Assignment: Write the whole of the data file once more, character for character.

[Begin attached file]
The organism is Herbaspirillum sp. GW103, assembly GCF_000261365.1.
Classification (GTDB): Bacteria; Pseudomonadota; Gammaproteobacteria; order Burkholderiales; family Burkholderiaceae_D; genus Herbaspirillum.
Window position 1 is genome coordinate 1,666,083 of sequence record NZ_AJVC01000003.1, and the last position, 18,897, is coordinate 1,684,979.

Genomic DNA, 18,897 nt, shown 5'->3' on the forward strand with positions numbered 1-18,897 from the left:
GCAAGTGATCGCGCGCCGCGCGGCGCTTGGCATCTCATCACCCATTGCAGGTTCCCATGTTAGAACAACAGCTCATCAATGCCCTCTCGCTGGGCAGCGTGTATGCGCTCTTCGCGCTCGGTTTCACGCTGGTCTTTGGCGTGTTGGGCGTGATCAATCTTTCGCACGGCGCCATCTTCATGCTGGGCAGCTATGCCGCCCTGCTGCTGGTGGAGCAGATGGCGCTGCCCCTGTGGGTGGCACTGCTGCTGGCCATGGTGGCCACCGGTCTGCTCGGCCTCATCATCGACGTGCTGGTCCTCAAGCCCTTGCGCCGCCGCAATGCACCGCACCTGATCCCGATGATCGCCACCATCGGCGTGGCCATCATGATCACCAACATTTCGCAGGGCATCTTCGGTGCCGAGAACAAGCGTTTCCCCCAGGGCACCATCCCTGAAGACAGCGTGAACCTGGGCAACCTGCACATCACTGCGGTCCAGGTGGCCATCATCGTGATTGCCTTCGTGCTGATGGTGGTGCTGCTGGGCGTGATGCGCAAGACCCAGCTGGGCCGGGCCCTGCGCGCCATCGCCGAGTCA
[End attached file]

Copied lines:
The organism is Herbaspirillum sp. GW103, assembly GCF_000261365.1.
Classification (GTDB): Bacteria; Pseudomonadota; Gammaproteobacteria; order Burkholderiales; family Burkholderiaceae_D; genus Herbaspirillum.
Window position 1 is genome coordinate 1,666,083 of sequence record NZ_AJVC01000003.1, and the last position, 18,897, is coordinate 1,684,979.

Genomic DNA, 18,897 nt, shown 5'->3' on the forward strand with positions numbered 1-18,897 from the left:
GCAAGTGATCGCGCGCCGCGCGGCGCTTGGCATCTCATCACCCATTGCAGGTTCCCATGTTAGAACAACAGCTCATCAATGCCCTCTCGCTGGGCAGCGTGTATGCGCTCTTCGCGCTCGGTTTCACGCTGGTCTTTGGCGTGTTGGGCGTGATCAATCTTTCGCACGGCGCCATCTTCATGCTGGGCAGCTATGCCGCCCTGCTGCTGGTGGAGCAGATGGCGCTGCCCCTGTGGGTGGCACTGCTGCTGGCCATGGTGGCCACCGGTCTGCTCGGCCTCATCATCGACGTGCTGGTCCTCAAGCCCTTGCGCCGCCGCAATGCACCGCACCTGATCCCGATGATCGCCACCATCGGCGTGGCCATCATGATCACCAACATTTCGCAGGGCATCTTCGGTGCCGAGAACAAGCGTTTCCCCCAGGGCACCATCCCTGAAGACAGCGTGAACCTGGGCAACCTGCACATCACTGCGGTCCAGGTGGCCATCATCGTGATTGCCTTCGTGCTGATGGTGGTGCTGCTGGGCGTGATGCGCAAGACCCAGCTGGGCCGGGCCCTGCGCGCCATCGCCGAGTCA